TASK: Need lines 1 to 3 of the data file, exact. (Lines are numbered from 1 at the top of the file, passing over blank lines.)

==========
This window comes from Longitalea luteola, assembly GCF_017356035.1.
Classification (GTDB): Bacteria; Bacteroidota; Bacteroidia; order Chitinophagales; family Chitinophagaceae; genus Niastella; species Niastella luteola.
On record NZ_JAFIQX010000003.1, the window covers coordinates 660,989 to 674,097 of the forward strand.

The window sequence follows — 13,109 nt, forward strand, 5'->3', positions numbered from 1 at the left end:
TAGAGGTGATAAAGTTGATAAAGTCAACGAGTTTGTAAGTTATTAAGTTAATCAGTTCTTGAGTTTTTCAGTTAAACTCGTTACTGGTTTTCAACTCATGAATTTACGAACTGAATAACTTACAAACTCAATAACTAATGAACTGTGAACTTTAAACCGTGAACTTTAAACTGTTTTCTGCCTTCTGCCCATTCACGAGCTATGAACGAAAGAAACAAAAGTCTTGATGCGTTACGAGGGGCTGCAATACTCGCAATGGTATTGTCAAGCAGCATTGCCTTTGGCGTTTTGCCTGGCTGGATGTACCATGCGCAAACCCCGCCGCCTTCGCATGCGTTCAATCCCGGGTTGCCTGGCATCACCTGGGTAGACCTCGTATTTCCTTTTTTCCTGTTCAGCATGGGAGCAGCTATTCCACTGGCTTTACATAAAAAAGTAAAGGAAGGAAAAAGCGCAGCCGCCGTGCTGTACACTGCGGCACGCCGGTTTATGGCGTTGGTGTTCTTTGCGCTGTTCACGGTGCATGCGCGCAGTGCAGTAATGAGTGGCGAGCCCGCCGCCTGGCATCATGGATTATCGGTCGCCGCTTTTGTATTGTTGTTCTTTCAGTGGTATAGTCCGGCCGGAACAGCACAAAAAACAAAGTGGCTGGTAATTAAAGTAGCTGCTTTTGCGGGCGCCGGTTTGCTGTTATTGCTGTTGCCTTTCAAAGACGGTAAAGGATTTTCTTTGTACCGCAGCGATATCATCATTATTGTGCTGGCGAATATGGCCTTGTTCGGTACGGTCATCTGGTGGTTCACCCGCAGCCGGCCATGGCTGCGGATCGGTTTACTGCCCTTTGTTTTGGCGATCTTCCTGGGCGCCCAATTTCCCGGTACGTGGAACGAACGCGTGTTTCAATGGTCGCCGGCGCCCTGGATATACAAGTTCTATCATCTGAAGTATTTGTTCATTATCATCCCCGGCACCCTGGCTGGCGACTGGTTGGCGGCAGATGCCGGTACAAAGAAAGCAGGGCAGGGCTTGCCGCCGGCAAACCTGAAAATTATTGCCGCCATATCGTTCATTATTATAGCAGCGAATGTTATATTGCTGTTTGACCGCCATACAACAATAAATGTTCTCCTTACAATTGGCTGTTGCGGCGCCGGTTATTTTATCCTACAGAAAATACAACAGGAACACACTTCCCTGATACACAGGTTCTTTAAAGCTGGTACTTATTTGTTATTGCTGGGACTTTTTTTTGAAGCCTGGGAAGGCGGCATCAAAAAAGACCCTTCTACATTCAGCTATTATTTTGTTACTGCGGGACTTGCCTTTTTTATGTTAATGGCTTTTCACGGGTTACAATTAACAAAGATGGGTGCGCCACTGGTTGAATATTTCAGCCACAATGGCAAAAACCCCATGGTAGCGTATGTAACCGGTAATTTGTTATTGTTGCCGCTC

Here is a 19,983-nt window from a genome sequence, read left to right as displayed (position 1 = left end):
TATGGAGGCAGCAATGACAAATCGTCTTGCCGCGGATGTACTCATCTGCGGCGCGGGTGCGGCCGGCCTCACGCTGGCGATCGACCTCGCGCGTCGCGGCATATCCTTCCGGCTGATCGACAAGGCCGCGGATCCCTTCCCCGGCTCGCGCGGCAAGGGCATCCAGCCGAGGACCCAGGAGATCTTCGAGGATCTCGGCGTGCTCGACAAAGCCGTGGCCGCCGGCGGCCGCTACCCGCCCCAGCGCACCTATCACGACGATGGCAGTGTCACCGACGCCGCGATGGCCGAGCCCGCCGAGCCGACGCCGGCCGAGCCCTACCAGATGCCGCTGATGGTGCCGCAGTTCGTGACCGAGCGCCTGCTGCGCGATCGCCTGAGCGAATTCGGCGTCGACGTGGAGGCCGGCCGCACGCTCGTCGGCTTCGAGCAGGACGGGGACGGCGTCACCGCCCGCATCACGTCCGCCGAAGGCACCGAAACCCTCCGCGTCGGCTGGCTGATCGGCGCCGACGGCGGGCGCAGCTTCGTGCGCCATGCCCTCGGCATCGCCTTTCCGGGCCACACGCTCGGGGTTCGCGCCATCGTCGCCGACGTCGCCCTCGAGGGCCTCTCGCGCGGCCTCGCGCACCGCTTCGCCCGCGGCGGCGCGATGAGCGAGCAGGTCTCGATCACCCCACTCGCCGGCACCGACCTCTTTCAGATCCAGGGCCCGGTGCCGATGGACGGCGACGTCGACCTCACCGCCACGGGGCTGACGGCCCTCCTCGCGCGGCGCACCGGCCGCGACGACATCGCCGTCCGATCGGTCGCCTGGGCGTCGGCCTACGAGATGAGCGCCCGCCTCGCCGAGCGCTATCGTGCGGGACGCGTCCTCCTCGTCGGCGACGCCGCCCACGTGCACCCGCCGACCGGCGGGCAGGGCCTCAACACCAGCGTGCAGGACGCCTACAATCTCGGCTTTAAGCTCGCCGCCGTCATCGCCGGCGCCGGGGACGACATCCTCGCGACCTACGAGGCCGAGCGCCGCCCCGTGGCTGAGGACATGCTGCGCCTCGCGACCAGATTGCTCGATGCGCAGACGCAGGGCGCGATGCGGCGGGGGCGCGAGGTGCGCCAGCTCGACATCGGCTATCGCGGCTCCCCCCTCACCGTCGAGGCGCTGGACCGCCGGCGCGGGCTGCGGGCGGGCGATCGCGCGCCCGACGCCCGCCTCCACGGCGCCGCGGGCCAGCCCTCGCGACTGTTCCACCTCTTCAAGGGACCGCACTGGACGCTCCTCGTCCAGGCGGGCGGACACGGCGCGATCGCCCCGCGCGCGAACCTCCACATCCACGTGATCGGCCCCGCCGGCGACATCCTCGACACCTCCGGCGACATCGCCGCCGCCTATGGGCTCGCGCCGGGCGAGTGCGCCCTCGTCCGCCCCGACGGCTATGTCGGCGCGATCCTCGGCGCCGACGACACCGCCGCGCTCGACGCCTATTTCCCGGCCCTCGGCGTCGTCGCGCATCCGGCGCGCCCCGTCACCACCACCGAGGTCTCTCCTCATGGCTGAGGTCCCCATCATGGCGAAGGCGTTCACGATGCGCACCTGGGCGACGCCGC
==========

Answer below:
This window comes from Longitalea luteola, assembly GCF_017356035.1.
Classification (GTDB): Bacteria; Bacteroidota; Bacteroidia; order Chitinophagales; family Chitinophagaceae; genus Niastella; species Niastella luteola.
On record NZ_JAFIQX010000003.1, the window covers coordinates 660,989 to 674,097 of the forward strand.